The Dalmatian Club of America
Brief History of Iris Sphincter Dysplasia in Dalmatians

Authors:   Eye Study Group: Claudia M. Rusconi; Andrea Paccagnella; Marie Zimmerman

Review Of Previous Research:

Period 1991-1999:

  • Veterinarian and Dalmatian breeder, Dr. Susanne Hughes was the first one to call the attention to a strange eye abnomaly that occurs in some dogs. Dr. Hughes wrote a brief but very interesting article, Ocular Abnormality In Dalmatians which was published in The Spotter magazine. (Summer 1991, page57) In this article, Dr. Hughes describes some of the symptoms of ISD and possible secondary problems that may result from it. She makes note of the fact that liver colored Dals seem to be more prone to ISD than blacks. Dr. Hughes states that it is likely that ISD has been present in the breed for a long time yet we know very little about it.

  • In 1999 Dr. Hughes and Dr. Robert English, a veterinary ophthalmologist, evaluated approximately 80 Dalmatians and found that nearly 15% of the dogs tested had some degree of ISD.

  • In that same year, 1999, Dr. Hughes organized and Eye Clinic at the National in Denver. A local veterinary ophthalmologist, Dr. Steven Roberts, examined 59 dogs and found 27% of them were affected to some degree.

  • A team of veterinarians and ophthalmologists worked together to do a histopathological evaluation on the eyes of a litter of 6 Dalmatian puppies. The puppies were from a test mating done between a severely affected dam and a moderately affected sire. Though the official report has never been published, members of the team stated, in private communication with the Study Group on Eyes, that all the pups were affected to some degree. The iris sphincter muscles in the eyes were noticeably less well developed and partial iris thinning (hypoplasia) was also found.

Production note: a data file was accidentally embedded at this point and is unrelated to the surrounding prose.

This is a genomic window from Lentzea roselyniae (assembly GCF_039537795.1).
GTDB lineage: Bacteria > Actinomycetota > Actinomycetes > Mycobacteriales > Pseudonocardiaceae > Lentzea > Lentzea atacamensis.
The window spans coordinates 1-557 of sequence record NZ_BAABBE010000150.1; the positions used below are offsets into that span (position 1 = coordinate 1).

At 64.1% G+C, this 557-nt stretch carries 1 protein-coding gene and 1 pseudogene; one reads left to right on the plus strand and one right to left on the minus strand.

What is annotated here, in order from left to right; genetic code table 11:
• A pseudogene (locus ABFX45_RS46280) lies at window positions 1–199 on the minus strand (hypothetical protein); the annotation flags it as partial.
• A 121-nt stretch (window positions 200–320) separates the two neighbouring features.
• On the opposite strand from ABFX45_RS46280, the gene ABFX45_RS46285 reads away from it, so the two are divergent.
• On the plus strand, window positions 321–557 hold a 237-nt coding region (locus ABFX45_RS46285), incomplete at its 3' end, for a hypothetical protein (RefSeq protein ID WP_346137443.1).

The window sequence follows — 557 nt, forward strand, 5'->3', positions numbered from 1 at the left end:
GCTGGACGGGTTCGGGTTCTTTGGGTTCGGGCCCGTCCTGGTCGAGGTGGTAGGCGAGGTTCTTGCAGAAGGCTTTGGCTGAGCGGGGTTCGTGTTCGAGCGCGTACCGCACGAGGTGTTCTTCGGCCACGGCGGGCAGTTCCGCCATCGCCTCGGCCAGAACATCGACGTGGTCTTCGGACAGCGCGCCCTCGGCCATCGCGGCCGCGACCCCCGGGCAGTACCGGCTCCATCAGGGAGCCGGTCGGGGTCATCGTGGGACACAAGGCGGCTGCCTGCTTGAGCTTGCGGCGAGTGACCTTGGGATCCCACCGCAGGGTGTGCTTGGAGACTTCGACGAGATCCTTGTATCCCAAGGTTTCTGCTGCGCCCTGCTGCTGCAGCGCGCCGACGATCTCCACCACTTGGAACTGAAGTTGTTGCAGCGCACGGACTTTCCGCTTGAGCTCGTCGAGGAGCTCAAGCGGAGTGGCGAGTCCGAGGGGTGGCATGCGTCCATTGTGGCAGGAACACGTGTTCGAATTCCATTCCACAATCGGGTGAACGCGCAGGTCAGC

• Some years ago, a veterinary ophthalmologist found signs of retinal degeneration (rod-cone degeneration, initially manifested as dim light or night blindness) in some ISD affected dogs from a tightly linebred population of Dalmatians.

  • Evaluations have shown that some older ISD affected dogs have definite signs of some type of Progressive Retinal Atrophy (PRA).

Further research will be necessary to determine if dogs that are affected with Iris Sphincter Dysplasia are at greater risk of forming ultraviolet light induced cataracts, PRA or other retinal degeneration.

2002-DCA Study Group on Eyes is formed.
The aims of the Study Group with regard to ISD are:

  • Keep the Dalmatian fancy informed about the progress of ISD research.
  • Develop educational material for breeders to reduce rate of ISD in the breed. This would include breeding strategies for dealing with affected and carrier dogs.

    Statistics and General Data

  • Determine the exact nature of the eye anomaly that has been reported in Dalmatians.
  • Settle on a name for the condition. At present time, several names are used for this condition Iris Sphincter Dysplasia and Iris Hypoplasia being the most common.
  • Develop a standard diagnostic test protocol.
  • Develop recommendation for when and how often testing should be done.
  • Set up a database for storing test results and/or work through the Canine Eye Registration Foundation (CERF).
  • Determine the prevalence of ISD in the Dalmatian breed as a whole.
  • Work with the American College of Veterinary Ophthalmologists (AVCO) and CERF to insure that testing for ISD is always done as part of a standard eye exam.
  • Work with AVCO to determine if there are any reasons that ISD should be classified as a "no breeding" condition. Currently dogs affected with ISD are given a CERF registration number.


  • Determine the mode of inheritance for ISD.
  • Study possible links between ISD and coat color, eye color and sex.
  • Determine the average age of onset for ISD.
  • Work with researchers to identify a genetic marker for ISD.
  • Develop a DNA test for ISD if feasible.

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